From the outset, it’s clear that Melbourne-forged Emcee Joel Ma, aka Joelisitics, has produced another thought provoking offering in the form of his second LP, Blue Volume. While reflective in nature, the album offers up a spectrum of styles, varying from slow rock duets to flavorsome hip hop productions, courtesy of a range of inspirations from 80s and 90s grunge, folk and modern urban flavors.
While clearly one of the lyricist’s more mature musical offerings, Blue Volume still provides glimmers of adolescent cheek, most notably in the catchy flow of ‘Say I’m Good’. Coupling with this early in the release, ‘In The Morning’ ties in one of the more rock flavored offerings, one of the hallmarks of the intertwined hip-hop and alternative rock influences.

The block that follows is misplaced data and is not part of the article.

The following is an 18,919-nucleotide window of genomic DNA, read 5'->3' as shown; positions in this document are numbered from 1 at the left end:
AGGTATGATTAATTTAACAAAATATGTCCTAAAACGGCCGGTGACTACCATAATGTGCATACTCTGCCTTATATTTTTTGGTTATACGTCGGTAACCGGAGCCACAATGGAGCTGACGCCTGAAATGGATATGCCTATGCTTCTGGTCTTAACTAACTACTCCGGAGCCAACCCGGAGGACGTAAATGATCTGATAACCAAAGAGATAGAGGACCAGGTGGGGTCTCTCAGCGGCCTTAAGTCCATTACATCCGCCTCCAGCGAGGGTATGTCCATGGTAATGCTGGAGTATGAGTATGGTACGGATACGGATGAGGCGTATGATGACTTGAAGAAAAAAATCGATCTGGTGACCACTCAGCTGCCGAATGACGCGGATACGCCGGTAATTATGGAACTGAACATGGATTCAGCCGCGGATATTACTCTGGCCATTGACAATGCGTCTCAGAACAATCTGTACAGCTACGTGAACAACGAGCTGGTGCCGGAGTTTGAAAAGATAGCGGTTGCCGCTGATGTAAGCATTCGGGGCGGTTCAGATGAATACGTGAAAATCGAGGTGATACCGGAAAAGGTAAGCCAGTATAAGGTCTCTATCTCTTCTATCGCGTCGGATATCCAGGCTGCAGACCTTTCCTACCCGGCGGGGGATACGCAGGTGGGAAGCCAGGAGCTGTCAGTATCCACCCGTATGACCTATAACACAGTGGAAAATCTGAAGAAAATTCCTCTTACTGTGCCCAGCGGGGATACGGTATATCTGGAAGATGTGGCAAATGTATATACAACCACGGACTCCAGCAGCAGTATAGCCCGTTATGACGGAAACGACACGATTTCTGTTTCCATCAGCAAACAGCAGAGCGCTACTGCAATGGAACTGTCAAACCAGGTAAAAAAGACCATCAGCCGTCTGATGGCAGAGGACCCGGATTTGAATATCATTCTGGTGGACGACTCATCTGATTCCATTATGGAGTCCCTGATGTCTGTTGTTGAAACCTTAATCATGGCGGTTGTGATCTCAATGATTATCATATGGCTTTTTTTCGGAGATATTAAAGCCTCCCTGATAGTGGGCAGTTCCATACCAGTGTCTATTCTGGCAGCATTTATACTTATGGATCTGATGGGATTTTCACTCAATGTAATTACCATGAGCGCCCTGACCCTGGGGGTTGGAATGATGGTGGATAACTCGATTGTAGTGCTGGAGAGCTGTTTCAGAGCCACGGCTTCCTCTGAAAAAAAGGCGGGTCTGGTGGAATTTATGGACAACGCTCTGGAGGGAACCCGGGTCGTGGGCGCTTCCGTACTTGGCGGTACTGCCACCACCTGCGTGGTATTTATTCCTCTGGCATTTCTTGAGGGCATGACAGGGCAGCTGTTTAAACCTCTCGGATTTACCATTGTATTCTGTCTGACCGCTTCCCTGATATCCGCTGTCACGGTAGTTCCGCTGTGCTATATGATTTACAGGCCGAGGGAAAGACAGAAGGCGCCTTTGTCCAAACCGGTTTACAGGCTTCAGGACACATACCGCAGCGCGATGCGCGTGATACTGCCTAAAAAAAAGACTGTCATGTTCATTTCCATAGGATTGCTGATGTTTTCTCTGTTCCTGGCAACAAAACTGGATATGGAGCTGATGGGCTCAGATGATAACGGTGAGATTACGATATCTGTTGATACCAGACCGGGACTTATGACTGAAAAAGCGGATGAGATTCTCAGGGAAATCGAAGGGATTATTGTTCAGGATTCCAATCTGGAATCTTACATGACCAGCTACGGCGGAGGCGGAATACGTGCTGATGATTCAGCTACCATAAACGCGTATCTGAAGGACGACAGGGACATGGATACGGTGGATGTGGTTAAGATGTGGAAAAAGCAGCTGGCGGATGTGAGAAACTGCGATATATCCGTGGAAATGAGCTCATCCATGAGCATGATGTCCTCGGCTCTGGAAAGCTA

The shining star in Joel’s songwriting is his ability to provide an emotive, easily conveyed message within his lyrics. The clever storytelling and verse construction of his musical poetry allows for an honest insight into the Emcees themes.
Partnering with Wil Wagner (The Smith Street Band) for ‘Nostromo’, the album reaches one of its most stripped back moments emotionally. The track is undoubtedly one of the most solemn and vulnerable offerings, conveying a chaotic personal battle, evident in both Joel and Wil’s personal accounts.
Counteracting some of the darker moments of the album, light shines through tracks ‘Out Of The Blue’ and ‘Easy Go’, with the help of Kaity Dunstan and Madeline Page respectively. While not as confronting in their nature, the tracks do provide a good backdrop to its more powerful predecessors.
Having handled the majority of the production on his lonesome, the release is still cohesive amidst the range of musical influences in the track list. Amongst the chaos that preluded the second LP, the storytelling of one of Melbourne’s most socially aware artists has flourished to new heights, offering a spectrum of heartfelt musical accounts.